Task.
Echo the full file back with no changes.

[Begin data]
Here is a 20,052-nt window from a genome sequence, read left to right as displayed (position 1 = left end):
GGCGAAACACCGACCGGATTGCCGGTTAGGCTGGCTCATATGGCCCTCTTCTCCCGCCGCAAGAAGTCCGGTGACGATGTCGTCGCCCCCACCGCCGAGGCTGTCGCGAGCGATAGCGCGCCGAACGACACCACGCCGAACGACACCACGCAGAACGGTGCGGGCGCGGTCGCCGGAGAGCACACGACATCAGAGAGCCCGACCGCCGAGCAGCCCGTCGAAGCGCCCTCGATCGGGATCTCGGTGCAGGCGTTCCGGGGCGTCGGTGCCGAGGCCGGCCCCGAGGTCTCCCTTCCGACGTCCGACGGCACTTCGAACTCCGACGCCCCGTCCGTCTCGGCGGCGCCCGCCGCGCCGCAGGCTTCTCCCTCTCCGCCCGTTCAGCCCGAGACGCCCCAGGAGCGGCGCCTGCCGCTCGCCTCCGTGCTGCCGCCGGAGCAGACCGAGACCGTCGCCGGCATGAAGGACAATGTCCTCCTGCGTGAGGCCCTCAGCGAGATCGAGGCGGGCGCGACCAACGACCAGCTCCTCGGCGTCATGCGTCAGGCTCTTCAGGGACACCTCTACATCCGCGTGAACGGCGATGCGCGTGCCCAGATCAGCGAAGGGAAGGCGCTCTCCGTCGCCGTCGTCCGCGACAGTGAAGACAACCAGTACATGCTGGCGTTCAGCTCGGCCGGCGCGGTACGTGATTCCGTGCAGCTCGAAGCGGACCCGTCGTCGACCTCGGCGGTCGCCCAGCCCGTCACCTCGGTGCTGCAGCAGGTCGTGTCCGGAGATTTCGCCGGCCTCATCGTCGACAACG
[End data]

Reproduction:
Here is a 20,052-nt window from a genome sequence, read left to right as displayed (position 1 = left end):
GGCGAAACACCGACCGGATTGCCGGTTAGGCTGGCTCATATGGCCCTCTTCTCCCGCCGCAAGAAGTCCGGTGACGATGTCGTCGCCCCCACCGCCGAGGCTGTCGCGAGCGATAGCGCGCCGAACGACACCACGCCGAACGACACCACGCAGAACGGTGCGGGCGCGGTCGCCGGAGAGCACACGACATCAGAGAGCCCGACCGCCGAGCAGCCCGTCGAAGCGCCCTCGATCGGGATCTCGGTGCAGGCGTTCCGGGGCGTCGGTGCCGAGGCCGGCCCCGAGGTCTCCCTTCCGACGTCCGACGGCACTTCGAACTCCGACGCCCCGTCCGTCTCGGCGGCGCCCGCCGCGCCGCAGGCTTCTCCCTCTCCGCCCGTTCAGCCCGAGACGCCCCAGGAGCGGCGCCTGCCGCTCGCCTCCGTGCTGCCGCCGGAGCAGACCGAGACCGTCGCCGGCATGAAGGACAATGTCCTCCTGCGTGAGGCCCTCAGCGAGATCGAGGCGGGCGCGACCAACGACCAGCTCCTCGGCGTCATGCGTCAGGCTCTTCAGGGACACCTCTACATCCGCGTGAACGGCGATGCGCGTGCCCAGATCAGCGAAGGGAAGGCGCTCTCCGTCGCCGTCGTCCGCGACAGTGAAGACAACCAGTACATGCTGGCGTTCAGCTCGGCCGGCGCGGTACGTGATTCCGTGCAGCTCGAAGCGGACCCGTCGTCGACCTCGGCGGTCGCCCAGCCCGTCACCTCGGTGCTGCAGCAGGTCGTGTCCGGAGATTTCGCCGGCCTCATCGTCGACAACG